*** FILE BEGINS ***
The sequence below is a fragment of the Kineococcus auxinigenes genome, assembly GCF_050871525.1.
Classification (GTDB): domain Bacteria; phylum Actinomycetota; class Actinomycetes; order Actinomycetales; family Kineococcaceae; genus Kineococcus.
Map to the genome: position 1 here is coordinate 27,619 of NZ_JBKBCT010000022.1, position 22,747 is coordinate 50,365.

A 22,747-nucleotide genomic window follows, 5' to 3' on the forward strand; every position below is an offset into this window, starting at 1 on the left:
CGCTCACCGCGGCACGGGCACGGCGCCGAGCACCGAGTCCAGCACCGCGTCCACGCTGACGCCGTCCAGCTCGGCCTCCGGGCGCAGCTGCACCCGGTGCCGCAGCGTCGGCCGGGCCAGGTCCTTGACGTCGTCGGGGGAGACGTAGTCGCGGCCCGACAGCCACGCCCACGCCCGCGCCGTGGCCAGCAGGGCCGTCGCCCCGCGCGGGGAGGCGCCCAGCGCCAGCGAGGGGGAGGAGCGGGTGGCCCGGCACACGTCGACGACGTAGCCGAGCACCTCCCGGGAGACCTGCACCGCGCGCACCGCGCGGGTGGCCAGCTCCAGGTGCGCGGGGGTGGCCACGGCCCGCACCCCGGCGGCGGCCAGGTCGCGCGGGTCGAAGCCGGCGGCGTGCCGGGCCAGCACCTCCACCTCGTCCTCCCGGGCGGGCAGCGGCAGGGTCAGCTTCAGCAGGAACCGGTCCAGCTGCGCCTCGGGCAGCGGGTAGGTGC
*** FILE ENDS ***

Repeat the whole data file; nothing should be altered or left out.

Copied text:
The sequence below is a fragment of the Kineococcus auxinigenes genome, assembly GCF_050871525.1.
Classification (GTDB): domain Bacteria; phylum Actinomycetota; class Actinomycetes; order Actinomycetales; family Kineococcaceae; genus Kineococcus.
Map to the genome: position 1 here is coordinate 27,619 of NZ_JBKBCT010000022.1, position 22,747 is coordinate 50,365.

A 22,747-nucleotide genomic window follows, 5' to 3' on the forward strand; every position below is an offset into this window, starting at 1 on the left:
CGCTCACCGCGGCACGGGCACGGCGCCGAGCACCGAGTCCAGCACCGCGTCCACGCTGACGCCGTCCAGCTCGGCCTCCGGGCGCAGCTGCACCCGGTGCCGCAGCGTCGGCCGGGCCAGGTCCTTGACGTCGTCGGGGGAGACGTAGTCGCGGCCCGACAGCCACGCCCACGCCCGCGCCGTGGCCAGCAGGGCCGTCGCCCCGCGCGGGGAGGCGCCCAGCGCCAGCGAGGGGGAGGAGCGGGTGGCCCGGCACACGTCGACGACGTAGCCGAGCACCTCCCGGGAGACCTGCACCGCGCGCACCGCGCGGGTGGCCAGCTCCAGGTGCGCGGGGGTGGCCACGGCCCGCACCCCGGCGGCGGCCAGGTCGCGCGGGTCGAAGCCGGCGGCGTGCCGGGCCAGCACCTCCACCTCGTCCTCCCGGGCGGGCAGCGGCAGGGTCAGCTTCAGCAGGAACCGGTCCAGCTGCGCCTCGGGCAGCGGGTAGGTGC